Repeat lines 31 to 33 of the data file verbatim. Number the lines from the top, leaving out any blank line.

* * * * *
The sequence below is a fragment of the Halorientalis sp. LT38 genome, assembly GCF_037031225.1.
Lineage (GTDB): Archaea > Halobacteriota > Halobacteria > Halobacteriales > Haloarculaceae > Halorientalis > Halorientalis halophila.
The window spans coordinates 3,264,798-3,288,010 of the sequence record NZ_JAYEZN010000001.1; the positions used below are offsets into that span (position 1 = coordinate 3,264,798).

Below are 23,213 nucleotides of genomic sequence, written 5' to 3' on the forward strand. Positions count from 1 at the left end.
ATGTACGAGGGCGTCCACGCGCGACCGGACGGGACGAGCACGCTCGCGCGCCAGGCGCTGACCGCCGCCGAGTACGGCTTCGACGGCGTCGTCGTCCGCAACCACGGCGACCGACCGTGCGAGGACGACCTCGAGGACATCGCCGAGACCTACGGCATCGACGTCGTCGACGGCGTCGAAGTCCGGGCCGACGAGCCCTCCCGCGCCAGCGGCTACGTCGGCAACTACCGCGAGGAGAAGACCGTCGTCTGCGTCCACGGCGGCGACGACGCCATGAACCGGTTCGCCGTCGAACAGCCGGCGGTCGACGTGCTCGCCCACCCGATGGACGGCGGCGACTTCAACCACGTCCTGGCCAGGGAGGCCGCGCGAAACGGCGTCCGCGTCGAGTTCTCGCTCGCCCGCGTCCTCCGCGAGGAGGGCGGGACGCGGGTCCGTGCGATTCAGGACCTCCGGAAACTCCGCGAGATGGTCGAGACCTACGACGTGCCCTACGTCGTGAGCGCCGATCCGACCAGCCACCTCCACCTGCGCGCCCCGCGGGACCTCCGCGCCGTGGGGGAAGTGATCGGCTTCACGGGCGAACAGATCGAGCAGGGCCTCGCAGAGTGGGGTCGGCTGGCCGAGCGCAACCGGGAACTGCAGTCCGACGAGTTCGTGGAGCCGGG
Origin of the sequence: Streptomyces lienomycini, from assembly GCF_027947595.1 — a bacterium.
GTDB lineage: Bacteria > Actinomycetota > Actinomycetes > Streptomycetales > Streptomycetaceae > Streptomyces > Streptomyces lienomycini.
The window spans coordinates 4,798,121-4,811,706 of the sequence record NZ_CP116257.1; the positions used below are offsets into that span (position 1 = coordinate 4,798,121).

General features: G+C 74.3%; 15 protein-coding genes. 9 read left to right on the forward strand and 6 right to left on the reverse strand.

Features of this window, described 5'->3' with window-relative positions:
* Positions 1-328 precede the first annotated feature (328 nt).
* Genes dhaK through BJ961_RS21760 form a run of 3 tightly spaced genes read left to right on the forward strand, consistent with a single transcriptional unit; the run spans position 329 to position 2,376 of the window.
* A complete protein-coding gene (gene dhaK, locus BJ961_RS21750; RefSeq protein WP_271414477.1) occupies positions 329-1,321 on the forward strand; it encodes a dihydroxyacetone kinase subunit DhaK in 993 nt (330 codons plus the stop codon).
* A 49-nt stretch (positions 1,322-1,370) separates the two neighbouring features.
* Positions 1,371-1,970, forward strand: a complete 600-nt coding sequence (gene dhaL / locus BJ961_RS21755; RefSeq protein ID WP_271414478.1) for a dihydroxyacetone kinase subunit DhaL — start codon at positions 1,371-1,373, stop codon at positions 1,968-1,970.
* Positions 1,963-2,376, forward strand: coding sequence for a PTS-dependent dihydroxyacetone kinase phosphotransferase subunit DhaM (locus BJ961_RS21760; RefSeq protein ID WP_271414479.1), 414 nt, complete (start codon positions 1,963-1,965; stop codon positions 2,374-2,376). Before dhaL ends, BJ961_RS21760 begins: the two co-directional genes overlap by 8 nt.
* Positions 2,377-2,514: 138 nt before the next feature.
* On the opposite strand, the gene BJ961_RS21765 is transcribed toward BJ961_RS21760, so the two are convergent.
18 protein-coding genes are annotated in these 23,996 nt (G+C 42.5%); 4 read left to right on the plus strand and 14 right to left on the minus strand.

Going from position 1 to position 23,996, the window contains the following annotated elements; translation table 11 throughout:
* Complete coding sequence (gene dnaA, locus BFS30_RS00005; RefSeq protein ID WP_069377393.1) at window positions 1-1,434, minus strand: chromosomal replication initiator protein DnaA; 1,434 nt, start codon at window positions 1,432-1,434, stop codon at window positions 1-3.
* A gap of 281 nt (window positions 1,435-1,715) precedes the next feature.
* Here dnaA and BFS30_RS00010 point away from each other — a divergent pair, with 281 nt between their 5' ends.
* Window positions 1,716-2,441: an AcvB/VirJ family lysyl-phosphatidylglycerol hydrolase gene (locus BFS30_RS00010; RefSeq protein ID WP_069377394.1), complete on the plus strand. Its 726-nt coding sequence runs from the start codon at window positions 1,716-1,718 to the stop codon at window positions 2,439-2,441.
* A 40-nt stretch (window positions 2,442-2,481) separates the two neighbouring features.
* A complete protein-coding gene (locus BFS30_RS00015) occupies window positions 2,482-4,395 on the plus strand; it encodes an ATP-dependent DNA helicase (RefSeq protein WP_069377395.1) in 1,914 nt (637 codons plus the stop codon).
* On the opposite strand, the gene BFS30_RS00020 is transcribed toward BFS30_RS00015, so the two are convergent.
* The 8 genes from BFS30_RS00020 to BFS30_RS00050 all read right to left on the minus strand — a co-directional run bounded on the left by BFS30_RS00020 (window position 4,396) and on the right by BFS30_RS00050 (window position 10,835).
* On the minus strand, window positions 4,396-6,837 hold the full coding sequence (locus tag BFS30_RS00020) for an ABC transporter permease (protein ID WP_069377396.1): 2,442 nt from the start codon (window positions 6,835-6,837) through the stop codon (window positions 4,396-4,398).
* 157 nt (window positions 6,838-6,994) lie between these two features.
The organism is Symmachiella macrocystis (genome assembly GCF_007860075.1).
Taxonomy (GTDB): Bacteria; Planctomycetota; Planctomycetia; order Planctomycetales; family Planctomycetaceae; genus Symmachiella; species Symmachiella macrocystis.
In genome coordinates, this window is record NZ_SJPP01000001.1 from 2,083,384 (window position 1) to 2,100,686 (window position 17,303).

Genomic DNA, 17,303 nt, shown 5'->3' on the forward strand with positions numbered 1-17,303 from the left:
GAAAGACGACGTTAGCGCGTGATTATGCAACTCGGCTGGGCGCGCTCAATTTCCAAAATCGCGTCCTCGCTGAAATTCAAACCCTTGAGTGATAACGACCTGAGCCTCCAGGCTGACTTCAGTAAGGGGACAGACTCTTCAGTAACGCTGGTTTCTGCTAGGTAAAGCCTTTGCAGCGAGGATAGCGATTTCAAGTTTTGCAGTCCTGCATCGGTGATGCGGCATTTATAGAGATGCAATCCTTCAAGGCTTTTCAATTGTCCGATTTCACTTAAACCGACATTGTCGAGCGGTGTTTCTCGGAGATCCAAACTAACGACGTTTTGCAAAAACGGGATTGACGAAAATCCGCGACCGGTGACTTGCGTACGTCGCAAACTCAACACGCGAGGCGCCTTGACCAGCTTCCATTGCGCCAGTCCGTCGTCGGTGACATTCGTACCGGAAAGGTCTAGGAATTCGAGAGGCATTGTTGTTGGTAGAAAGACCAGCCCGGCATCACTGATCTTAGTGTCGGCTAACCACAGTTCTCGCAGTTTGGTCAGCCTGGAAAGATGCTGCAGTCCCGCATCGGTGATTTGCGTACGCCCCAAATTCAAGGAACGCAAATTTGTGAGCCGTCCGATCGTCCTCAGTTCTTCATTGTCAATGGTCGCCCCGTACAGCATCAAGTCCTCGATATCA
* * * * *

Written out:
The organism is Symmachiella macrocystis (genome assembly GCF_007860075.1).
Taxonomy (GTDB): Bacteria; Planctomycetota; Planctomycetia; order Planctomycetales; family Planctomycetaceae; genus Symmachiella; species Symmachiella macrocystis.
In genome coordinates, this window is record NZ_SJPP01000001.1 from 2,083,384 (window position 1) to 2,100,686 (window position 17,303).